Sweet: Chicago mega-donor Ken Griffin spends on Senate, not Trump

SHARE Sweet: Chicago mega-donor Ken Griffin spends on Senate, not Trump

Citadel Investment Group president and CEO Kenneth Griffin (pictured in 2008). | Kevin Wolf/AP file photo

Follow @lynnsweetWASHINGTON — The GOP members of the Cubs-owning Ricketts clan are throwing in $1 million to help elect Donald Trump, while last month Chicago mega-donor Ken Griffin gave $2 million to a fund to help keep the Senate in Republican control.

Griffin, CEO of Citadel, has declined so far to say whether he supports Trump. Griffin contributed $5 million to the super PAC backing the presidential bid of Sen. Marco Rubio, R-Fla.

He has not donated to any campaign fund related to Trump, so it looks like — and as of Thursday there are just 46 days until the election — Griffin is sitting this one out.

The Ricketts family is another story. If the Cubs plow through the playoffs and get to the World Series for the first time since 1945, the family’s political activities may be overshadowed for a few weeks before Election Day.


Follow @lynnsweetJoe Ricketts, the Cubs patriarch and his wife Marlene founded the Ending Spending conservative super PAC, overseen by son Todd, a Cubs board member and Wilmette businessman.

Earlier this year, during the GOP primaries, the Republican wing of the Ricketts family led what turned out to be an unsuccessful drive to derail Trump.

When it became clear Trump would be the nominee, the Ricketts started to back him. Nebraska Gov. Pete Ricketts, another Cubs board member, endorsed Trump. Todd Ricketts was at the GOP convention in Cleveland as a Trump delegate.

Joe and Marlene Ricketts are giving $1 million to defeat Clinton, with the money channeled through the Ricketts’ Future 45 fund, directed by longtime Ricketts’ political adviser Brian Baker. The effort will get off the ground taking shots at Clinton, rather than generating pro-Trump messaging and promotion.

Casino mogul Sheldon Adelson is donating $5 million to Future 45. Adelson and his wife Miriam are among the biggest GOP donors in the nation.

“Future 45 intends to educate voters across the country about Sec. Clinton’s abysmal record and to show how her plans would be bad for the American people,” Baker said.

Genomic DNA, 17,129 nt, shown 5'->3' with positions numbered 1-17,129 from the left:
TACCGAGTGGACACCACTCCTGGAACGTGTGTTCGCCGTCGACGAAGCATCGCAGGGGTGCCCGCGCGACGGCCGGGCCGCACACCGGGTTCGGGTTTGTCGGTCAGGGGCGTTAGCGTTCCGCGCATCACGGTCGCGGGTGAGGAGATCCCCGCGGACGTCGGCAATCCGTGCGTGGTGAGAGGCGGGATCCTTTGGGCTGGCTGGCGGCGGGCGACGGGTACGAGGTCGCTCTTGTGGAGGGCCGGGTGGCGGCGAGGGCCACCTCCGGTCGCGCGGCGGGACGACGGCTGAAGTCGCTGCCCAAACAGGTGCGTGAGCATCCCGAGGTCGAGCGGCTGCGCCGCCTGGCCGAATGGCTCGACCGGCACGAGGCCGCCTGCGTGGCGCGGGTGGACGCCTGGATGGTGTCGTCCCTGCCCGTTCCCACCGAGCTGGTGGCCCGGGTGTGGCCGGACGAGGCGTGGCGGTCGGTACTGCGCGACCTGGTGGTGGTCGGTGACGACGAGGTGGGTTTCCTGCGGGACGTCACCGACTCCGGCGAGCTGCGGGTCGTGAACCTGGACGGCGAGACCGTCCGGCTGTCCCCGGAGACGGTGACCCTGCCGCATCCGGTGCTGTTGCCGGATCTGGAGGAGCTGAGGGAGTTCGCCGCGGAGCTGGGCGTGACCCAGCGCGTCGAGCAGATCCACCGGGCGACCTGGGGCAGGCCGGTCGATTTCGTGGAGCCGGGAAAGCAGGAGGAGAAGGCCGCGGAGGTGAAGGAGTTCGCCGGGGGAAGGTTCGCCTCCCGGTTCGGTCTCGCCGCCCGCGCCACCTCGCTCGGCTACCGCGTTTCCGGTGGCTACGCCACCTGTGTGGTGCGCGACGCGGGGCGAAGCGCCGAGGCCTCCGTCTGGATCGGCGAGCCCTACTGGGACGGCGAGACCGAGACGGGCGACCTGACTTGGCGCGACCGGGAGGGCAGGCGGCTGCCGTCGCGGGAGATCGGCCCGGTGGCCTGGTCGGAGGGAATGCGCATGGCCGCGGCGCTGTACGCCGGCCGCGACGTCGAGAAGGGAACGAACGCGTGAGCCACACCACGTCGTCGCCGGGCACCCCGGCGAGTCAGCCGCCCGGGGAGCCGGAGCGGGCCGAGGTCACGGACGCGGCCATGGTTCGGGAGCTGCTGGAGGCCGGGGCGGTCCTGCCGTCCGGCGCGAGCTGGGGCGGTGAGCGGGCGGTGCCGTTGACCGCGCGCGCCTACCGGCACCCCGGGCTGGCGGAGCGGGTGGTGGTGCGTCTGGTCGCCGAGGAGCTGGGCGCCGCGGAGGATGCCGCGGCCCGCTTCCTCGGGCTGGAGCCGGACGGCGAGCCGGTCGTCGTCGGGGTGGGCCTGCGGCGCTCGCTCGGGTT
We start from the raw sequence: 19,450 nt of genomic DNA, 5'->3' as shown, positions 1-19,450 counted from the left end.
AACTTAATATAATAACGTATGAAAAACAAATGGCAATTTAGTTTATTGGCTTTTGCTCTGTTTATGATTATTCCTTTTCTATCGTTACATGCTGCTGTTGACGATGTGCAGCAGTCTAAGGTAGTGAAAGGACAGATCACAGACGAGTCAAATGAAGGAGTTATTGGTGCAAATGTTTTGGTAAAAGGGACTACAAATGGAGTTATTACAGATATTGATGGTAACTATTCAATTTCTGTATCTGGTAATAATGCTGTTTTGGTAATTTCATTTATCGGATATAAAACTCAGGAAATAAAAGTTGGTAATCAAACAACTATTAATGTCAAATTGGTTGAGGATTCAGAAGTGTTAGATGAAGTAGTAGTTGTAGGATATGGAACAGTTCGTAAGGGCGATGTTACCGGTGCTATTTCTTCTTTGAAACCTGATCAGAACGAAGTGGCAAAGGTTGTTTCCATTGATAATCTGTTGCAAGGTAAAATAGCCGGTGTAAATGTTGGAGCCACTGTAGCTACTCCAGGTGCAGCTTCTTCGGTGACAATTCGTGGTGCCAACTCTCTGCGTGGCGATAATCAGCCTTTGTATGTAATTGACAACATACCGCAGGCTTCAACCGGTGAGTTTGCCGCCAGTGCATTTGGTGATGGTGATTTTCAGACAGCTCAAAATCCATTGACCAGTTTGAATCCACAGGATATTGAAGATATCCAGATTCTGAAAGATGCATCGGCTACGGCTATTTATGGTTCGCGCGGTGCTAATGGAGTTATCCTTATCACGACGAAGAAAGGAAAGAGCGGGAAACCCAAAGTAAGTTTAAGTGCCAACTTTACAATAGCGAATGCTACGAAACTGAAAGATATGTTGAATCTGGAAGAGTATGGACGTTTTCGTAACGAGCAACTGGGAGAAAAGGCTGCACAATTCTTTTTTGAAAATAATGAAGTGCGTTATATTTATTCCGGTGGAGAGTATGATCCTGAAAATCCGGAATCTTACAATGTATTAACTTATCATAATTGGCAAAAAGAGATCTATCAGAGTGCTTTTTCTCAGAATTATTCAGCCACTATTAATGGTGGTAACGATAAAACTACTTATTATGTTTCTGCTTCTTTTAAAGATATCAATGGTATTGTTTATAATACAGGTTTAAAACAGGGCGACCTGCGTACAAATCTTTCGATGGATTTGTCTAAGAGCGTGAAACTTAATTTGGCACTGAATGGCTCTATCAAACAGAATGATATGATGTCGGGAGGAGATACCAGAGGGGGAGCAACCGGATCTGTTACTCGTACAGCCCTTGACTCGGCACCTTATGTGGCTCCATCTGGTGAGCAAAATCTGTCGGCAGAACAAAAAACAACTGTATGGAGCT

As for the Ricketts’ move to Trump, Baker said, “While the Ricketts supported other candidates in the primary, Donald Trump and Mike Pence won their nominations and the Ricketts believe it is time to come together as a party to win elections up and down the ballot this fall.”

Daughter Laura Ricketts, another Cubs board member, is a mega Democratic donor and fundraiser. She is the chairman of LPAC, the major Lesbian political action committee, and she was a Clinton superdelegate at the Democratic convention in Philadelphia.

I asked Todd Ricketts about the impact of the family’s Trump support on Cubs fans.

“Our family has diverse views, just like every family,” he said. “But when it comes to the Chicago Cubs, I think we are all united in our desire for the Cubs to win the World Series.”


The latest Federal Election Commission reports for August show that Adelson and his wife, Miriam, contributed $20 million to the Senate Leadership Fund.

Griffin donated $2 million last month to the Senate Leadership Fund.

Last November, Griffin gave $2 million to the Freedom Partners Action Fund, part of the conservative political network of billionaire brother industrialists Charles and David Koch.

Griffin is also helping House Speaker Paul Ryan, R-Wis., keep the House under Republican control. Griffin donated $483,000 to the Team Ryan fund.

Other Illinois players in the Senate Leadership Fund are David Herro, the investment manger at Harris Associates, giving $250,000 last month; Winnetka’s Patrick Ryan, the Ryan Specialty Group chairman, $100,000; John Rowe, the former Exelon Corp chairman, $25,000; Lake Forest’s Alexander Stuart, North Star Investments president, $25,000; and Sam Zell, Equity Group Investment chairman, $250,000.

The Illinois Senate battle is one of the biggest in the nation, with Sen. Mark Kirk, R-Ill., in a fight with Rep. Tammy Duckworth, D-Ill.

While the Senate Leadership Fund is bulking up in the weeks before the election, Kirk is in competition with other Senate contenders who are gauged to have better odds to win then he does. It is an open question of whether Kirk will get a big assist from this fund.

Toward that end, Kirk backers, knowing that national super PACS may focus on better Senate bets, last year formed Independent Voice for Illinois.

The name is a takeoff on a central Kirk campaign theme and it has been spending on ads to oppose Duckworth. Griffin over 2015 and 2016 has given $350,000 to Independent Voice for Illinois. Last June, the Ricketts ESA fund gave $50,000 to this pro-Kirk fund.

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